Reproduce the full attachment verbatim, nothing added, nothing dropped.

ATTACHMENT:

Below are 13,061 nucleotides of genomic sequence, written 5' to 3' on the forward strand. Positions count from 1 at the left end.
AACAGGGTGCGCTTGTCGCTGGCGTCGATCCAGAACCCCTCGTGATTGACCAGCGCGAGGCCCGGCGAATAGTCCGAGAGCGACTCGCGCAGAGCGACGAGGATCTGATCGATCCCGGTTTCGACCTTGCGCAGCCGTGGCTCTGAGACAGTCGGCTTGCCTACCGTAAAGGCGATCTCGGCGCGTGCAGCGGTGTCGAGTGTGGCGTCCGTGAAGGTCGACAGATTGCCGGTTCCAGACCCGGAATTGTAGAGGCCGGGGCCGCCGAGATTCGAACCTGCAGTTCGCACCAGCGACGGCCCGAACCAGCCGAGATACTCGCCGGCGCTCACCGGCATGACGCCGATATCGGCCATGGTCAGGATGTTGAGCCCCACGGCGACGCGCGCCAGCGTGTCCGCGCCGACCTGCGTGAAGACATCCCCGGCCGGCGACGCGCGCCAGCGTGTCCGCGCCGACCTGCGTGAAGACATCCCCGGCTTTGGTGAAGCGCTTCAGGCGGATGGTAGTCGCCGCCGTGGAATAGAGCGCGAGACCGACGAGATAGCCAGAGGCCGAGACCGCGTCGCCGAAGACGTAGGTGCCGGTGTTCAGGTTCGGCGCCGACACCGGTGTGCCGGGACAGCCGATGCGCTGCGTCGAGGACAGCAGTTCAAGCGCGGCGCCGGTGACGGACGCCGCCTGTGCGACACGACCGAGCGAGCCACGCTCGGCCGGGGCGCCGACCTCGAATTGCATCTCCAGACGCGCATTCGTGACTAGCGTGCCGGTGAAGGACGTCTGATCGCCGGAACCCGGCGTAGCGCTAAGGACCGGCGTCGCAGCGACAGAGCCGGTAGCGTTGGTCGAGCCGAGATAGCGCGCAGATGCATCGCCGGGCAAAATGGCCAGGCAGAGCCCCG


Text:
Below are 13,061 nucleotides of genomic sequence, written 5' to 3' on the forward strand. Positions count from 1 at the left end.
AACAGGGTGCGCTTGTCGCTGGCGTCGATCCAGAACCCCTCGTGATTGACCAGCGCGAGGCCCGGCGAATAGTCCGAGAGCGACTCGCGCAGAGCGACGAGGATCTGATCGATCCCGGTTTCGACCTTGCGCAGCCGTGGCTCTGAGACAGTCGGCTTGCCTACCGTAAAGGCGATCTCGGCGCGTGCAGCGGTGTCGAGTGTGGCGTCCGTGAAGGTCGACAGATTGCCGGTTCCAGACCCGGAATTGTAGAGGCCGGGGCCGCCGAGATTCGAACCTGCAGTTCGCACCAGCGACGGCCCGAACCAGCCGAGATACTCGCCGGCGCTCACCGGCATGACGCCGATATCGGCCATGGTCAGGATGTTGAGCCCCACGGCGACGCGCGCCAGCGTGTCCGCGCCGACCTGCGTGAAGACATCCCCGGCCGGCGACGCGCGCCAGCGTGTCCGCGCCGACCTGCGTGAAGACATCCCCGGCTTTGGTGAAGCGCTTCAGGCGGATGGTAGTCGCCGCCGTGGAATAGAGCGCGAGACCGACGAGATAGCCAGAGGCCGAGACCGCGTCGCCGAAGACGTAGGTGCCGGTGTTCAGGTTCGGCGCCGACACCGGTGTGCCGGGACAGCCGATGCGCTGCGTCGAGGACAGCAGTTCAAGCGCGGCGCCGGTGACGGACGCCGCCTGTGCGACACGACCGAGCGAGCCACGCTCGGCCGGGGCGCCGACCTCGAATTGCATCTCCAGACGCGCATTCGTGACTAGCGTGCCGGTGAAGGACGTCTGATCGCCGGAACCCGGCGTAGCGCTAAGGACCGGCGTCGCAGCGACAGAGCCGGTAGCGTTGGTCGAGCCGAGATAGCGCGCAGATGCATCGCCGGGCAAAATGGCCAGGCAGAGCCCCG